basic definitions can be found. I doubt if they will ever be as complete as a
text can be. On the other hand, I am not constrained by an editor (just by the
lack of symbols in html -- and that will change one day), so I can include
almost anything. You won't find any graphics here. They take up too much space.
(But I might learn JAVA.)
Students in the (Spring 1996) course were
expected to take notes, draw pictures of graphs, read some of the standard texts, etc. Also,
I have not tried to attribute every result to the researcher who produced the
result - some standard texts do this and some don't. If I don't point out a
result as being mine, then it almost certainly isn't.
The last third of
the (Spring 1996) course was comprised of student presentations from the
I do think the web might eventually replace the idea of
textbooks. Direct linking to definitions and other theorems is more pleasant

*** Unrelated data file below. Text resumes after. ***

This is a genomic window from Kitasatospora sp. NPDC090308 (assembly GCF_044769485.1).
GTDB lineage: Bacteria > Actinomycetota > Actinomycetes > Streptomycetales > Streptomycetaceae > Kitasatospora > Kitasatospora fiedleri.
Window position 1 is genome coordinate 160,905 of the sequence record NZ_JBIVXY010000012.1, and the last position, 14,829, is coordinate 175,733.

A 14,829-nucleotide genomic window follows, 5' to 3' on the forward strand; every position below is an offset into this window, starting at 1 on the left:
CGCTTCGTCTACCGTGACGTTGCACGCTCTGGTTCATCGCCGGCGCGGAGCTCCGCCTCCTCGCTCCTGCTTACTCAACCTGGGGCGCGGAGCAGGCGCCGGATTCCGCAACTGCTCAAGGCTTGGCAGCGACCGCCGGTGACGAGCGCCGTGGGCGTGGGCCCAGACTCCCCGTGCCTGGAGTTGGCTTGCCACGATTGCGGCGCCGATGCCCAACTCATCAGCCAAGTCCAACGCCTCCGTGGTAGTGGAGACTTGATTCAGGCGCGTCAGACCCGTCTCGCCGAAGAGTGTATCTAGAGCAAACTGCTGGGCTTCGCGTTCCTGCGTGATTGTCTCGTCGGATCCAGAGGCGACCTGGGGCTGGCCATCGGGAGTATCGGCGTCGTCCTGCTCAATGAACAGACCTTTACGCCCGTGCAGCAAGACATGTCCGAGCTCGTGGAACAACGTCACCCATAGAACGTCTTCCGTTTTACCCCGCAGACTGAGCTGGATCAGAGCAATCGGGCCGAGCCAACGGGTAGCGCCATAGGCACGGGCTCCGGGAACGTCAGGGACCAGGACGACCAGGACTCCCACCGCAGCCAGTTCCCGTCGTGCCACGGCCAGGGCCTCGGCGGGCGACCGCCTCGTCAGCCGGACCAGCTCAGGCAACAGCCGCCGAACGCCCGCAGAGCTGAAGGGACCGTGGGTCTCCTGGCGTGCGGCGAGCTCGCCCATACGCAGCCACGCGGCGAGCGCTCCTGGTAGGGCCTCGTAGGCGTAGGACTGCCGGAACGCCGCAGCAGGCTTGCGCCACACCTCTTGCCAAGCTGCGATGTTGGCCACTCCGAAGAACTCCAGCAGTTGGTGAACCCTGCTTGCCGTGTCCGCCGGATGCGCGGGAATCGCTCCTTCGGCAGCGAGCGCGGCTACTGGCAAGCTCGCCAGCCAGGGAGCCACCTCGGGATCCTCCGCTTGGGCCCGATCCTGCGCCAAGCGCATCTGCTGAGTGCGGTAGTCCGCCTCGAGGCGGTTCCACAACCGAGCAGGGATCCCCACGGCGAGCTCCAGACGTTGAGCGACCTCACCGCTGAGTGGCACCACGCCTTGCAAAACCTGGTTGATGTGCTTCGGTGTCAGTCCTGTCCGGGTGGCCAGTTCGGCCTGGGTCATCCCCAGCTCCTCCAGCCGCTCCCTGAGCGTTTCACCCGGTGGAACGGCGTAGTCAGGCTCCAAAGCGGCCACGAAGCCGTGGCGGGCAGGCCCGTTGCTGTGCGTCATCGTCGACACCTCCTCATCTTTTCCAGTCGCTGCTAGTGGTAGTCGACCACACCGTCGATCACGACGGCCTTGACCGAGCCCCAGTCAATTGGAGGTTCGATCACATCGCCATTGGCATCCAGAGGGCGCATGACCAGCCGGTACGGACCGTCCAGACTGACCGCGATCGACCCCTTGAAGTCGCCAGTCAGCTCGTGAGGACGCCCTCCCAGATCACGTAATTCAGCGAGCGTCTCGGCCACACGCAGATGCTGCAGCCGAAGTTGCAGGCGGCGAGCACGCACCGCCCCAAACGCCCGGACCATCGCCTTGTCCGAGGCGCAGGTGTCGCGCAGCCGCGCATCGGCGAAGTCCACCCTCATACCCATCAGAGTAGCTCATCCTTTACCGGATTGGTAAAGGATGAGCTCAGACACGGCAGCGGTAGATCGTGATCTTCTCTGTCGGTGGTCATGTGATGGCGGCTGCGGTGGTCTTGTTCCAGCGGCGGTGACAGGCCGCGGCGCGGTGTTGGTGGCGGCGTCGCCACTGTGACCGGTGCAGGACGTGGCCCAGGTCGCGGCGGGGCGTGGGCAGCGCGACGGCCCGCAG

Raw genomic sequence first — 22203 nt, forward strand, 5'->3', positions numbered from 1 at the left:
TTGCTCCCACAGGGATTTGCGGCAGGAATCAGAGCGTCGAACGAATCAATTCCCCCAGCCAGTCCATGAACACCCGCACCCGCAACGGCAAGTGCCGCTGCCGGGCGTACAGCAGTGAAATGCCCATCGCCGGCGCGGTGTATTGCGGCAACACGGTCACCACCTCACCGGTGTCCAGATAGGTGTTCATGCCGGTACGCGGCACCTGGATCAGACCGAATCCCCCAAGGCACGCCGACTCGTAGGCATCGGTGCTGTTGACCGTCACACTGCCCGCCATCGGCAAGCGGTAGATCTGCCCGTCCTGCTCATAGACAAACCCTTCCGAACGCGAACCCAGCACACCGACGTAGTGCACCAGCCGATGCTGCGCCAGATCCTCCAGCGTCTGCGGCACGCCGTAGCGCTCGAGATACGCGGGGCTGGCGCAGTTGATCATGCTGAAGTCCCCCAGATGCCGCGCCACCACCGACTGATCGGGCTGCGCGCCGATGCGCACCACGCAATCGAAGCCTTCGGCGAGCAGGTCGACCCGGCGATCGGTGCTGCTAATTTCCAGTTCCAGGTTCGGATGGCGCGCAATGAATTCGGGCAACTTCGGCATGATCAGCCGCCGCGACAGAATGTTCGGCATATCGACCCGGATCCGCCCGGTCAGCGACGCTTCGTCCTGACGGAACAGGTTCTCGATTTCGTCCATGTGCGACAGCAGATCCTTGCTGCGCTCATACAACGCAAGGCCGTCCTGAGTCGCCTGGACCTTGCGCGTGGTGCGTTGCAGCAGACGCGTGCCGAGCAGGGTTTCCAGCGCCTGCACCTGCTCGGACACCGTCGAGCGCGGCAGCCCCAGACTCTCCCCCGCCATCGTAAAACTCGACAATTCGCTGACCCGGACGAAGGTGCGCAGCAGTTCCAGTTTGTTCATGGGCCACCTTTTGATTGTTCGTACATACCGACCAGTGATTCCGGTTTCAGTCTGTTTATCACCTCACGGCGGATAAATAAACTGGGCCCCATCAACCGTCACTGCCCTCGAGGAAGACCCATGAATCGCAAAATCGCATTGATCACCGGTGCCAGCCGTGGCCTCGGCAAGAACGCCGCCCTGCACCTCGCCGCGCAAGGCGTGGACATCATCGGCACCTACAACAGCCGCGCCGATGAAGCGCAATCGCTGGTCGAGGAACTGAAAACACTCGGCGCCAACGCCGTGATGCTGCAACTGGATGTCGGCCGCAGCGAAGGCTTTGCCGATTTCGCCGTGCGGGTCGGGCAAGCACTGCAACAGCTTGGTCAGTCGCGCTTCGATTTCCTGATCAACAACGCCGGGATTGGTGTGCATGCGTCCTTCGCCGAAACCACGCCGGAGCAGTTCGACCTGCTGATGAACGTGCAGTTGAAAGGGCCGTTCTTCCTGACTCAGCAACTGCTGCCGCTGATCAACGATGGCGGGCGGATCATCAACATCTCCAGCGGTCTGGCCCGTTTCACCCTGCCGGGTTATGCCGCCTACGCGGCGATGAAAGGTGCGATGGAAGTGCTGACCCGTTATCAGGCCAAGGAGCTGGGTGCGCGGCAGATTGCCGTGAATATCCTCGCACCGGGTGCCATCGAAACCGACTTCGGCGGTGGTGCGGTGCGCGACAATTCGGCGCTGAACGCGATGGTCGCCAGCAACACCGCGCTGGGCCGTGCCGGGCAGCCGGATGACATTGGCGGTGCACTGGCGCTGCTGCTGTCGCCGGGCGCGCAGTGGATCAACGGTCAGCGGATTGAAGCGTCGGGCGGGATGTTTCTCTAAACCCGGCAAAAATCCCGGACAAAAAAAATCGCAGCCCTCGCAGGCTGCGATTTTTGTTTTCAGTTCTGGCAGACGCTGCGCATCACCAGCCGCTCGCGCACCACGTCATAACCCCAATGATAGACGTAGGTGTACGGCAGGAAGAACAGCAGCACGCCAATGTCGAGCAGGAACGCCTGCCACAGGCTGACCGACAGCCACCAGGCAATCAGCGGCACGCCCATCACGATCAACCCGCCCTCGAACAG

than searching for page references. There is a Yahoo site just for
Mathematics courses. (You may have gotten here from there.)
Basic DefinitionsA simple graph can be thought of as a
triple G=(V,E,I), where V and E are disjoint finite sets
and I is an incidence relation such that every element of E is
incident with exactly two distinct elements of V and no two elements of
E are incident to the same pair of elements of V. Obviously, these
requirements can be varied (and we get general graphs, hypergraphs, infinite
graphs, etc.). We call V the vertex set and E the edge
set of G.
The degree, d(v), of a
vertex v is the number of edges with which it is incident. Two vertices
are adjacent if they are incident to a common edge. The
set of neighbours, N(v), of a vertex v is the set of
vertices which are adjacent to v. The degree of a vertex is also the
cardinality of its neighbour set.
A walk is an
alternating sequence of vertices and edges, with each edge being incident to the
vertices immediately preceeding and succeeding it in the sequence. A trail is a walk with no repeated edges. A
path is a walk with no repeated vertices. A walk is closed if the
initial vertex is also the terminal vertex. A cycle is a